When the gameplay is blissful for the pros, it can get quite frustrating for the newcomers. Even guided by the brief tutorials, getting along with the game is time consuming. There is no way a player can learn how to master the game unless they have gone through a large amount of battles. There is a Market Place for purchasing packs to strengthen the barracks and renown to upgrade the warriors, but this hardly provides any added benefit. Unlike any other online multiplayer, The Banner Saga: Factions doesn’t sell out levels to give players any advantage. So the only way to have your name written at the Hall of Valor is by battling through opponents and mastering the strategies.
Presentation wise, Factions brings 2D graphics to a delightful state. Each character is precisely drawn and the battle scenarios are filled with eye catching detail. Not just the battle arenas, but their animated surroundings are simply stunning. There are, however, only four different playable arenas which can cause little bleakness when playing the game for countless hours. While the graphical presentation is stunning, sound effects are rather lackluster. The Viking themed background music doesn’t make an impact as the character’s movement and attack sounds remain the same the entire time. Different voice effects based on a character’s battle conditions would’ve made things more stimulating. Though, it’s only reasonable that Factions is an indie game and much enhancement is need for its future success. Surprisingly, launching nearly a year ago, Factions didn’t grow a large active user base. There are times when finding an opponent becomes a rarity. I’ve come across situations when it took me up to ten minutes to find a battle. The developers have promised to make several improvements once the single player version of The Banner Saga is launched. So this is something that fans of Factions can look forward to during the upcoming days.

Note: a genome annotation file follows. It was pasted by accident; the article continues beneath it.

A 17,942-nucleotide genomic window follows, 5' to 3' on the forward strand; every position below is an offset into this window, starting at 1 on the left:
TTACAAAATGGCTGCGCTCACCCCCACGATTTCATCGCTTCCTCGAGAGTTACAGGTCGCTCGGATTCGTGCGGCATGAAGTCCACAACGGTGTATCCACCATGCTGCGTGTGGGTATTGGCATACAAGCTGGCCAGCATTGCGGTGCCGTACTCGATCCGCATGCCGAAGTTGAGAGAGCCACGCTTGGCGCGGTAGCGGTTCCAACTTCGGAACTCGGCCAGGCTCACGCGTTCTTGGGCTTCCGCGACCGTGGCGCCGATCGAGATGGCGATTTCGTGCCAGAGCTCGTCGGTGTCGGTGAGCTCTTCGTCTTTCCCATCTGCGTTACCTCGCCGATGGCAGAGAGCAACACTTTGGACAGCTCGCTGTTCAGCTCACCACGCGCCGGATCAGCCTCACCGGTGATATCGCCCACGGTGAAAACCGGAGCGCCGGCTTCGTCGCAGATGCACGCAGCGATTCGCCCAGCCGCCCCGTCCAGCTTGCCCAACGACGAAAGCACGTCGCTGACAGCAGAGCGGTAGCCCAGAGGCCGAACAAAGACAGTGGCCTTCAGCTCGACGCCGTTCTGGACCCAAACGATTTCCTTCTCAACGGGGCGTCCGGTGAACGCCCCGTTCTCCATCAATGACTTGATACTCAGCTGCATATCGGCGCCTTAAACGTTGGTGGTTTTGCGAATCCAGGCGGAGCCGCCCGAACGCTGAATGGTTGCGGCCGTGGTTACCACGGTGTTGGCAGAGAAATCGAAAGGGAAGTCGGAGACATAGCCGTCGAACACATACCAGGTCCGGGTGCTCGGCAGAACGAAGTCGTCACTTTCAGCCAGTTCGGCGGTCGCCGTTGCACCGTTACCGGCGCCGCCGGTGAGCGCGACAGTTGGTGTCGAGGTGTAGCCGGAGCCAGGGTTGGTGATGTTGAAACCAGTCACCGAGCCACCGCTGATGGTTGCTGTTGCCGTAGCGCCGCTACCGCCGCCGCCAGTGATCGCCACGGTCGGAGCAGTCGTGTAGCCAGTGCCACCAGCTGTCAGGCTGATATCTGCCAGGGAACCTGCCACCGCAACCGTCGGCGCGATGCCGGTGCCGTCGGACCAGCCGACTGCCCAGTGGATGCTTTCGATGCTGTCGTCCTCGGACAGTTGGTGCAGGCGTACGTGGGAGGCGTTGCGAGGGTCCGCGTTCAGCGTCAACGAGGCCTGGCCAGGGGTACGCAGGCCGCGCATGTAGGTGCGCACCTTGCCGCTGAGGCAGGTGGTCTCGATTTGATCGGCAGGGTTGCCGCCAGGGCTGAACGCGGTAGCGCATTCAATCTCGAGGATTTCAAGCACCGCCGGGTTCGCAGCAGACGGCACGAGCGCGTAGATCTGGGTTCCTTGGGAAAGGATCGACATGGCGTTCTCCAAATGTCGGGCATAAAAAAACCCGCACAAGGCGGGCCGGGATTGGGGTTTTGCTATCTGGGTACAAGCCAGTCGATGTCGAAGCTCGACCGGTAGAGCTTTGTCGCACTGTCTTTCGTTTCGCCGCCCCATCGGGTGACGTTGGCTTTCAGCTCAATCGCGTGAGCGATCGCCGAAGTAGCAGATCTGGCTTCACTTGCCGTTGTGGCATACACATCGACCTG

The three ex-BioWare guys behind The Banner Saga: Factions have truly delivered something unique, and the game speaks of great promise. When the micro-transaction has taken a toll out of this genre, Factions walks a diverse path. It provides a wonderful online multiplayer experience, and free-to-play games simply can’t get any better than this. Any action, strategy or PvP fan will love this game and since it’s free to play on Steam, I highly recommend you try it out.